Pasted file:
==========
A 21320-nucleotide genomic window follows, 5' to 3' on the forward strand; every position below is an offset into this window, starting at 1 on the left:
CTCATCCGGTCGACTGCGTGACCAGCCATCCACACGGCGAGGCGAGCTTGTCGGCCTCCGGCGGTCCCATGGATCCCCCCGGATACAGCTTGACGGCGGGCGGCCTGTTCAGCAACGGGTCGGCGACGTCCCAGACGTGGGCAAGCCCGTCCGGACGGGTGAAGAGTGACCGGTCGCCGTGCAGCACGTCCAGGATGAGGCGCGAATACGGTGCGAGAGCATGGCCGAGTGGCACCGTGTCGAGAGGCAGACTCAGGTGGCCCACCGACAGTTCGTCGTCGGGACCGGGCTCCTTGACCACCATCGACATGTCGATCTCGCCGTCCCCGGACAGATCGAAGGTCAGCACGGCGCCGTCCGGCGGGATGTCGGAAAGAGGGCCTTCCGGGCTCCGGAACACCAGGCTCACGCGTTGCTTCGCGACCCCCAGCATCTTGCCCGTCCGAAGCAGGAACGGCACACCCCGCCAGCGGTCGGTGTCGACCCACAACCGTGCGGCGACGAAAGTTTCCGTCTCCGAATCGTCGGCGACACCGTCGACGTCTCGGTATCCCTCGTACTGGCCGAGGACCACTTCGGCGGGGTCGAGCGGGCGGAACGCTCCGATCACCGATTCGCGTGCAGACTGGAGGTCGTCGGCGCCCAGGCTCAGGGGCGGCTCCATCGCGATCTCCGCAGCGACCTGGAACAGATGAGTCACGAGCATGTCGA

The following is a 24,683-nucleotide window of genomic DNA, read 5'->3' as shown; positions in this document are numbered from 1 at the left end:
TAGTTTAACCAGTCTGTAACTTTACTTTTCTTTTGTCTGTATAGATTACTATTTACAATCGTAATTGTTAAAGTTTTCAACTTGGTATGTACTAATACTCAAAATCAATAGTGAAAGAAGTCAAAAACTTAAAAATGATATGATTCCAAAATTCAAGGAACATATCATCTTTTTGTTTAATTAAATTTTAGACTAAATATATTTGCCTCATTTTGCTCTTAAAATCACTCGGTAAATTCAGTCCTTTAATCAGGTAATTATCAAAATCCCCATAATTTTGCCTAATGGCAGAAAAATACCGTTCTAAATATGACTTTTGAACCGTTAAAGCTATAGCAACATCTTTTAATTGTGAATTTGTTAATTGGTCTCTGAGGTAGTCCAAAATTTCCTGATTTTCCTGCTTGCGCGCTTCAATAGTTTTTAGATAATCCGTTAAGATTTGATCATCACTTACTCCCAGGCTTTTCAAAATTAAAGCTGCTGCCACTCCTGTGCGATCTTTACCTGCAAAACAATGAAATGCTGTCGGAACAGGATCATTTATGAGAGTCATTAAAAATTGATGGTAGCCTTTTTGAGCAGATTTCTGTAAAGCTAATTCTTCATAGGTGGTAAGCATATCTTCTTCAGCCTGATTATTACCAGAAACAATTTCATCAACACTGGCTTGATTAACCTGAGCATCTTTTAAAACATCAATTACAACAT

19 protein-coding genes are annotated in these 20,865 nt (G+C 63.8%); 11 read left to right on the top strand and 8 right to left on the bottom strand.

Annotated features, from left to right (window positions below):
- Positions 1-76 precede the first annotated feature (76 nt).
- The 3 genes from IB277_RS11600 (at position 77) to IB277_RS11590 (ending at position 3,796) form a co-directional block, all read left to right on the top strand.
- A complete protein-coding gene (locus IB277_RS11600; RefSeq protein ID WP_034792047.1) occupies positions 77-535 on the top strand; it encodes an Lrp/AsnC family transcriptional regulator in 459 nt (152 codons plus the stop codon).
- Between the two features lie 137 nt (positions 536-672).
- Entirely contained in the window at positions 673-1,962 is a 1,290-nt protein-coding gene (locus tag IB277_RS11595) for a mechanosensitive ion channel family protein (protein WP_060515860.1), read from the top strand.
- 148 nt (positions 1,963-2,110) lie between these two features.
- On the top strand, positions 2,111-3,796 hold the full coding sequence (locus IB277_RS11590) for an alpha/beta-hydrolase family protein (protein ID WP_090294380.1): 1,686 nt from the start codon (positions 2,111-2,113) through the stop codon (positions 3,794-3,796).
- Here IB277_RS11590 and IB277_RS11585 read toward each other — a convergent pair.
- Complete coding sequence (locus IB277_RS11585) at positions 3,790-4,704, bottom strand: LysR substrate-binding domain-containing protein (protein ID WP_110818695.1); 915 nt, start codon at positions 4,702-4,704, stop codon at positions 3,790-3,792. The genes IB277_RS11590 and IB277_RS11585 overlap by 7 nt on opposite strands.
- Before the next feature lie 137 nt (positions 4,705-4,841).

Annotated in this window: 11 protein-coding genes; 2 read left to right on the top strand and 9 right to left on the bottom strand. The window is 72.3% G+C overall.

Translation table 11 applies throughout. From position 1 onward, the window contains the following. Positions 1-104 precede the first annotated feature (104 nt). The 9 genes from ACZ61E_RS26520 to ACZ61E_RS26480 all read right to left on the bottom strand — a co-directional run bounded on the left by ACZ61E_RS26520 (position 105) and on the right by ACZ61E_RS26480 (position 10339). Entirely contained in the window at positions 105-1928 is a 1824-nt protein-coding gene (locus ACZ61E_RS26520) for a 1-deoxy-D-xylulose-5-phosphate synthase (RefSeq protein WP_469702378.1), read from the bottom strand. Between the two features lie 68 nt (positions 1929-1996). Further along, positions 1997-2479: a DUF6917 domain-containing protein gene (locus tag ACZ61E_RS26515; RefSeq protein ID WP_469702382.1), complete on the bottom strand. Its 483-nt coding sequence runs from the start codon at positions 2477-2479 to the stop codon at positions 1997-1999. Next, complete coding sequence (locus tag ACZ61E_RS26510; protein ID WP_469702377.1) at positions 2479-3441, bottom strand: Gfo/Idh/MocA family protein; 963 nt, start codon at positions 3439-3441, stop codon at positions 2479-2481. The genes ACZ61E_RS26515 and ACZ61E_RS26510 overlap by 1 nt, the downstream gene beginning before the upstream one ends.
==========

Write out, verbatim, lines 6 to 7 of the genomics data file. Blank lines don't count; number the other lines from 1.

Annotated features, from left to right (window positions below):
- Positions 1-76 precede the first annotated feature (76 nt).